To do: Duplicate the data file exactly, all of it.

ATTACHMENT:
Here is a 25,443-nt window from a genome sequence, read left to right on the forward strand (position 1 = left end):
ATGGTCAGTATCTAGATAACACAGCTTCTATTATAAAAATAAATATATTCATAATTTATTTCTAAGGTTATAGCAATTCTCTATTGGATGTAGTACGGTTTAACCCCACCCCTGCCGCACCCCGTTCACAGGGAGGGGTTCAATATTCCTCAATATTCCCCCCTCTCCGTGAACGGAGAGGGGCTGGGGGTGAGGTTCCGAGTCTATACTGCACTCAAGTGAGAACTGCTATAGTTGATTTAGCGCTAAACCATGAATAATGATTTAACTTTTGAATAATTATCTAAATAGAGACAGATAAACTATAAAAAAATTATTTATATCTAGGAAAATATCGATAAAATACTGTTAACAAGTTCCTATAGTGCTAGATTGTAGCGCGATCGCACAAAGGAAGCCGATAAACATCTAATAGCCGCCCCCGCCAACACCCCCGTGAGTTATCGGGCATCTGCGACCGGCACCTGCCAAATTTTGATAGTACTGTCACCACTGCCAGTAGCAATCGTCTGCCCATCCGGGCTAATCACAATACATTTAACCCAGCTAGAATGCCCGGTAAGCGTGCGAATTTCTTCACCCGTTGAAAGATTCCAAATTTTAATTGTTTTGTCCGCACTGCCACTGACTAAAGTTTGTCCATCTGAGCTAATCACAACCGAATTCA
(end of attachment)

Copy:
Here is a 25,443-nt window from a genome sequence, read left to right on the forward strand (position 1 = left end):
ATGGTCAGTATCTAGATAACACAGCTTCTATTATAAAAATAAATATATTCATAATTTATTTCTAAGGTTATAGCAATTCTCTATTGGATGTAGTACGGTTTAACCCCACCCCTGCCGCACCCCGTTCACAGGGAGGGGTTCAATATTCCTCAATATTCCCCCCTCTCCGTGAACGGAGAGGGGCTGGGGGTGAGGTTCCGAGTCTATACTGCACTCAAGTGAGAACTGCTATAGTTGATTTAGCGCTAAACCATGAATAATGATTTAACTTTTGAATAATTATCTAAATAGAGACAGATAAACTATAAAAAAATTATTTATATCTAGGAAAATATCGATAAAATACTGTTAACAAGTTCCTATAGTGCTAGATTGTAGCGCGATCGCACAAAGGAAGCCGATAAACATCTAATAGCCGCCCCCGCCAACACCCCCGTGAGTTATCGGGCATCTGCGACCGGCACCTGCCAAATTTTGATAGTACTGTCACCACTGCCAGTAGCAATCGTCTGCCCATCCGGGCTAATCACAATACATTTAACCCAGCTAGAATGCCCGGTAAGCGTGCGAATTTCTTCACCCGTTGAAAGATTCCAAATTTTAATTGTTTTGTCCGCACTGCCACTGACTAAAGTTTGTCCATCTGAGCTAATCACAACCGAATTCA